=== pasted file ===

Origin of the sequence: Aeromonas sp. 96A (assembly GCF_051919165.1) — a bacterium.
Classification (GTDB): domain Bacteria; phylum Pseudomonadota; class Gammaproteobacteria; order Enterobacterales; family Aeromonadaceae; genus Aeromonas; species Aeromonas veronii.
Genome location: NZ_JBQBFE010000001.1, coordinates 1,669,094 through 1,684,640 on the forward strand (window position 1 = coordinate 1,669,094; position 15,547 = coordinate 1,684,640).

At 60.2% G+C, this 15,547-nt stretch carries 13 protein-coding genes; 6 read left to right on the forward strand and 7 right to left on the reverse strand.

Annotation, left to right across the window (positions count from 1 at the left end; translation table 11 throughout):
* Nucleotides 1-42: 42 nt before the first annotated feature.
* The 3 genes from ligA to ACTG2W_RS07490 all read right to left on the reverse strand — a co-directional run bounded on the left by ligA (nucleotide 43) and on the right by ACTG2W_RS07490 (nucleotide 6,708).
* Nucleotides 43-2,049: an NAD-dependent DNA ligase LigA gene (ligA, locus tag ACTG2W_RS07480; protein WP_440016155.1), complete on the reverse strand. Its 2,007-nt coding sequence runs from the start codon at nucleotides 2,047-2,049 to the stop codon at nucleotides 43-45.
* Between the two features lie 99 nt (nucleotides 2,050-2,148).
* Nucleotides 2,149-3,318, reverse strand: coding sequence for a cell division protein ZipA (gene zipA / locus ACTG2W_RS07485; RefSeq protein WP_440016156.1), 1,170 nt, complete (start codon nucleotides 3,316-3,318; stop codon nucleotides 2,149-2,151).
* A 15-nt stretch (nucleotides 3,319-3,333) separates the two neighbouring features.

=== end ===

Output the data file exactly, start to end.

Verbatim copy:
Origin of the sequence: Aeromonas sp. 96A (assembly GCF_051919165.1) — a bacterium.
Classification (GTDB): domain Bacteria; phylum Pseudomonadota; class Gammaproteobacteria; order Enterobacterales; family Aeromonadaceae; genus Aeromonas; species Aeromonas veronii.
Genome location: NZ_JBQBFE010000001.1, coordinates 1,669,094 through 1,684,640 on the forward strand (window position 1 = coordinate 1,669,094; position 15,547 = coordinate 1,684,640).

At 60.2% G+C, this 15,547-nt stretch carries 13 protein-coding genes; 6 read left to right on the forward strand and 7 right to left on the reverse strand.

Annotation, left to right across the window (positions count from 1 at the left end; translation table 11 throughout):
* Nucleotides 1-42: 42 nt before the first annotated feature.
* The 3 genes from ligA to ACTG2W_RS07490 all read right to left on the reverse strand — a co-directional run bounded on the left by ligA (nucleotide 43) and on the right by ACTG2W_RS07490 (nucleotide 6,708).
* Nucleotides 43-2,049: an NAD-dependent DNA ligase LigA gene (ligA, locus tag ACTG2W_RS07480; protein WP_440016155.1), complete on the reverse strand. Its 2,007-nt coding sequence runs from the start codon at nucleotides 2,047-2,049 to the stop codon at nucleotides 43-45.
* Between the two features lie 99 nt (nucleotides 2,050-2,148).
* Nucleotides 2,149-3,318, reverse strand: coding sequence for a cell division protein ZipA (gene zipA / locus ACTG2W_RS07485; RefSeq protein WP_440016156.1), 1,170 nt, complete (start codon nucleotides 3,316-3,318; stop codon nucleotides 2,149-2,151).
* A 15-nt stretch (nucleotides 3,319-3,333) separates the two neighbouring features.